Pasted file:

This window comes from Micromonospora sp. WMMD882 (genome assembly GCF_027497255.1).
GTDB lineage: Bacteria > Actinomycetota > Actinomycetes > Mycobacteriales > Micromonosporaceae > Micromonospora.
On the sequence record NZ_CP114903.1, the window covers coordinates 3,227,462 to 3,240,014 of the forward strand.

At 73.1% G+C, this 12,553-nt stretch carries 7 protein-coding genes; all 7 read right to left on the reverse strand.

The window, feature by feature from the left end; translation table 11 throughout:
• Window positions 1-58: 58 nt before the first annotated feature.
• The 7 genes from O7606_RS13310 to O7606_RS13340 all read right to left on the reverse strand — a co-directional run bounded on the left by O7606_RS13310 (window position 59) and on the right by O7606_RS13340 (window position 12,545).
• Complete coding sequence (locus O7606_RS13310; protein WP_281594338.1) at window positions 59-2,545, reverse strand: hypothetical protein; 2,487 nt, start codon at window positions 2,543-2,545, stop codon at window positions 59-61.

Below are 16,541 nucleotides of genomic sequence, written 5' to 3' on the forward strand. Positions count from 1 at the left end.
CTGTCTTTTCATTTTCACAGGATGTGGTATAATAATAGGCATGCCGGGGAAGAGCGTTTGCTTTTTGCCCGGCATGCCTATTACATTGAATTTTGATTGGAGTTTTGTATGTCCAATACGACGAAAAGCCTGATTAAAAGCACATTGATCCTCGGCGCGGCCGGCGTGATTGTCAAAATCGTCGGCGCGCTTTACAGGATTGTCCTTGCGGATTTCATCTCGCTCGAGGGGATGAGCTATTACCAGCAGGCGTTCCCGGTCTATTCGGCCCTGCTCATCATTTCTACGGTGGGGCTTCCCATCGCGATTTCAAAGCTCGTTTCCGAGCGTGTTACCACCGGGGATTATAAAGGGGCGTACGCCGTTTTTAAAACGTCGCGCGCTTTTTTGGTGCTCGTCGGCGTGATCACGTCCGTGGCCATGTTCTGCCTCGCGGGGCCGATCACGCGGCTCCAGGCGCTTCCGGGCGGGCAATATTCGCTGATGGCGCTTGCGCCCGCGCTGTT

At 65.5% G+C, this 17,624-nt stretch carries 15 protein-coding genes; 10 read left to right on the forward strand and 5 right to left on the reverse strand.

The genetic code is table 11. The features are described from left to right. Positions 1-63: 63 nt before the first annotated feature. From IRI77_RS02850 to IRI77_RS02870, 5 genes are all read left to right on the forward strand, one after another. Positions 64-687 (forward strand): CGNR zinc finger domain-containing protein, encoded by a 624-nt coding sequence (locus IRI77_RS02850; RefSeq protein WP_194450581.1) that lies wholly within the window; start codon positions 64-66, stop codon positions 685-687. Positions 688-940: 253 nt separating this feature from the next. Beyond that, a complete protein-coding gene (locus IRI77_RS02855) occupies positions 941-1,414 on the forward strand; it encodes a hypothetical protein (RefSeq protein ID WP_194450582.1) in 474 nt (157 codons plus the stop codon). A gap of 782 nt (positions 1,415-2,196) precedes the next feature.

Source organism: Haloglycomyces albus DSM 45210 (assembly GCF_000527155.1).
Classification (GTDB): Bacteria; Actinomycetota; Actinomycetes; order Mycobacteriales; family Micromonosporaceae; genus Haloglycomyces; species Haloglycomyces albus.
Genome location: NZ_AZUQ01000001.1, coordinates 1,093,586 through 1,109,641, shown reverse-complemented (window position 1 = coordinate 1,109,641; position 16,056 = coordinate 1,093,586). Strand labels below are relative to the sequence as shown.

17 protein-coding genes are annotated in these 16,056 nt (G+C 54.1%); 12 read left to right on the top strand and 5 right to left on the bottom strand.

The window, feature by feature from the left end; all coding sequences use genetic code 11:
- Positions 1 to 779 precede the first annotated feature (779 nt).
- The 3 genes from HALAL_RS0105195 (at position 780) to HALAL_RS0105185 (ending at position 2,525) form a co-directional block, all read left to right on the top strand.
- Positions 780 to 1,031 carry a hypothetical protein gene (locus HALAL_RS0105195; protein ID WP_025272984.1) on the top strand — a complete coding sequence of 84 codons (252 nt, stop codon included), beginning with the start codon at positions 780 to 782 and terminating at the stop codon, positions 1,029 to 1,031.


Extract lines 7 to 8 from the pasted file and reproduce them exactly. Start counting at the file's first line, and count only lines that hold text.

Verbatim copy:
• The 7 genes from O7606_RS13310 to O7606_RS13340 all read right to left on the reverse strand — a co-directional run bounded on the left by O7606_RS13310 (window position 59) and on the right by O7606_RS13340 (window position 12,545).
• Complete coding sequence (locus O7606_RS13310; protein WP_281594338.1) at window positions 59-2,545, reverse strand: hypothetical protein; 2,487 nt, start codon at window positions 2,543-2,545, stop codon at window positions 59-61.